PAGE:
Monday, February 28, 2011

Here's a very international site that touches on things that we're all interested in: Comics, illustration, digital illustration, gaming, caricature, etc. What's more, it has a workable way of letting readers sample and buy digital comics ($.99 to $1.50). It's free to join and can be a place to display your art, like a more professional deviantart.

(To my surprise, I found posted in the Comics section a book I'd colored with the more-than-able aid of a young Jeremy Saliba and Julian Meyer several years back. "Chrissie Claus," if you must know.)

I also "discovered" a couple new artists I admire. Chief among them is Corrado Mastantuono. This guy is incredible! He can do beautifully stylized bigfoot/funny animal stuff as well as virtuoso realistic work. Europe's ability to generate awesome talents who go totally unheralded in the US is astonishing. It is comforting to think that in the coming years, I will increasingly have my own good taste and the internet to thank for my exposure to great artists from the world over, rather than the army of visually illiterate post-collegiate yutzes who edit comics in this country standing as gatekeepers.

And there's Damien Dunn, A skilled digital and pencil artist who does eye-grabbing caricature (See his awesome Jimi Hendrix in the scrolling art on the homepage). He's only in his mid-20s. Ya ask me, he oughta be a little more careful about covering his digital tracks--a lot of his pictures seem to start with his applying the Photoshop Liquify tools to photos. Which is fine. If he didn't have a good eye for creating the distortion, he wouldn't be such a good caricaturist. But sometimes you can spot bits of a piece that are clearly unadulterated parts of the original photo, which casts all his work in a slightly curdled light. But it is fun as hell to look at.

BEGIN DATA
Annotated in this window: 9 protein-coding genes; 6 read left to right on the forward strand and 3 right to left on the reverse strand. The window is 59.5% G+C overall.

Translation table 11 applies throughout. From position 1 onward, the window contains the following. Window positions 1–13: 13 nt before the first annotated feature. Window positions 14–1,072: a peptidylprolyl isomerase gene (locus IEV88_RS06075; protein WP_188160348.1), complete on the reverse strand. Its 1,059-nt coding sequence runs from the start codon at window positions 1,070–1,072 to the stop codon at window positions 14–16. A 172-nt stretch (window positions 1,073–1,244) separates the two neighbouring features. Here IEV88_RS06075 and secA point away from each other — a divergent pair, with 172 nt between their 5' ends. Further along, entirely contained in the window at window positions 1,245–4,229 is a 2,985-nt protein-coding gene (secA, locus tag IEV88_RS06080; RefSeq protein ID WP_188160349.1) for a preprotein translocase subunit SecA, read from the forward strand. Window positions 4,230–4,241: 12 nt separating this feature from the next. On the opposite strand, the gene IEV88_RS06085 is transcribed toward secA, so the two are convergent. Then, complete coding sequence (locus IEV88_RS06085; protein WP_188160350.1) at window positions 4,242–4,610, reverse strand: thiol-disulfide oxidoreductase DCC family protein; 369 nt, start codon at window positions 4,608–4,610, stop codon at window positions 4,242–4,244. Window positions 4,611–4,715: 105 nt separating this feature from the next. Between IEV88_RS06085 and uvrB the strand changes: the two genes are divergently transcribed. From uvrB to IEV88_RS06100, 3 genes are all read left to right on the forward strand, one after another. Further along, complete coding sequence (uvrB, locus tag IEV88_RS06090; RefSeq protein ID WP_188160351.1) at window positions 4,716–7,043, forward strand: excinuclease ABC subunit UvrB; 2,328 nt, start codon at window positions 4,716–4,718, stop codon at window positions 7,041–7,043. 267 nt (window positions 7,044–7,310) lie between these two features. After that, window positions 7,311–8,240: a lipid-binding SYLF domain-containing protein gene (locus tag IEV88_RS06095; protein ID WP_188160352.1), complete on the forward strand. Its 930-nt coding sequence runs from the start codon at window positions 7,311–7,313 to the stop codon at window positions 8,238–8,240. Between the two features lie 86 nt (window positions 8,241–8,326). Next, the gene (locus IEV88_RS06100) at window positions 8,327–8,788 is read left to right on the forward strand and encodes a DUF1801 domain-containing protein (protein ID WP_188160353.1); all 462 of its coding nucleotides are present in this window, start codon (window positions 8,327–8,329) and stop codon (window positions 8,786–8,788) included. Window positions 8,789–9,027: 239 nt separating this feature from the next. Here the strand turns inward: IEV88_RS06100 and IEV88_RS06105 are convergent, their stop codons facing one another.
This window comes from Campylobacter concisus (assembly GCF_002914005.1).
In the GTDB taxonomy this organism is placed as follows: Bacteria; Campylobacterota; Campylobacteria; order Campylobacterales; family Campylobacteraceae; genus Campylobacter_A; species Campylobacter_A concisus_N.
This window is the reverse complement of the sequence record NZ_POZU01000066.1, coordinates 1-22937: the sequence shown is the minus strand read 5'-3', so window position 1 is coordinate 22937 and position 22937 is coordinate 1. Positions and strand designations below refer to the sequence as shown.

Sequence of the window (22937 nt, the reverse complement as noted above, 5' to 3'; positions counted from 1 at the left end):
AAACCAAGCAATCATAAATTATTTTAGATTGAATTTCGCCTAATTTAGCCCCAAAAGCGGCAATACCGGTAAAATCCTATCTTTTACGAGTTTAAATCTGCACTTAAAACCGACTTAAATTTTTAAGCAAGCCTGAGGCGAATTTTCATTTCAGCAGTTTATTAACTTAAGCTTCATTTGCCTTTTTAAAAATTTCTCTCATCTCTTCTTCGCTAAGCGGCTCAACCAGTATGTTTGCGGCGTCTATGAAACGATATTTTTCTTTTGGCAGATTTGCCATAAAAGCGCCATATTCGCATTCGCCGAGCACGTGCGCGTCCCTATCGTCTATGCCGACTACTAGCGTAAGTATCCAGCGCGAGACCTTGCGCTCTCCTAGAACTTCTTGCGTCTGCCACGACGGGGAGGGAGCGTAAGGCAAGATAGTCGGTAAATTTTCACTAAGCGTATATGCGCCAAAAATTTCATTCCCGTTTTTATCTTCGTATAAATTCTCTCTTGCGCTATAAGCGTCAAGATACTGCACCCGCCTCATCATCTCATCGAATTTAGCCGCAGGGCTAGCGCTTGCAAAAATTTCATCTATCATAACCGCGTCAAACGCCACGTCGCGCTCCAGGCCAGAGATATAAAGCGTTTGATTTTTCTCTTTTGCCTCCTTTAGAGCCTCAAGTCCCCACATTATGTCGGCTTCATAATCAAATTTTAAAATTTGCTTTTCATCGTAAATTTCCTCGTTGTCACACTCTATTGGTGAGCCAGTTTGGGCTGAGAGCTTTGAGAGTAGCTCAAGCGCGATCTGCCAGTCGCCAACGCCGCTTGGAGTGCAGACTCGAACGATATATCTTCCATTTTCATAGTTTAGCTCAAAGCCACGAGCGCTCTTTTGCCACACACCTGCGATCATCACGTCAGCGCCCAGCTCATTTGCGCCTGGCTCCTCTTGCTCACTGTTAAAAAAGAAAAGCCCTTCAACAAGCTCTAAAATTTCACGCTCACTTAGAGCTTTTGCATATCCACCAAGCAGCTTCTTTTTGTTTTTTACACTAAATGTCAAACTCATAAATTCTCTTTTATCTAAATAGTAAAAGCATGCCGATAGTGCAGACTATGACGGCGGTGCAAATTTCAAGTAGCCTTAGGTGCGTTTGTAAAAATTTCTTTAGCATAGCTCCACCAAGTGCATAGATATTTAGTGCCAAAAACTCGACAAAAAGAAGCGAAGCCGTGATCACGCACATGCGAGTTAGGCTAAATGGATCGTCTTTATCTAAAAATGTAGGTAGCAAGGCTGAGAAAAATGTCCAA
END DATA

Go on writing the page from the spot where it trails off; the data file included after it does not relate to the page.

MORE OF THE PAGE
I'll bet there are a lot more great artists to be discovered there, alongside familiar greats like Dave Johnson, for example. It reminds me of the earlier days of, when it was still chiefly for pro-level photos and not a digital shoebox for people to hold their drinking pictures in. (Your five fat girlfriends drunk in Senor Frog's, 2005? Fuck, yeah! Load 'em all up!).


Wednesday, February 16, 2011

Pitch Basket!!

For those of you who don't want to do either a pet project pitch or pro samples, here are synopses of the various available original pitches. If you choose one, I will contact the writer to re-secure their permission, and find out if they have any interest in working with you on it, giving feedback.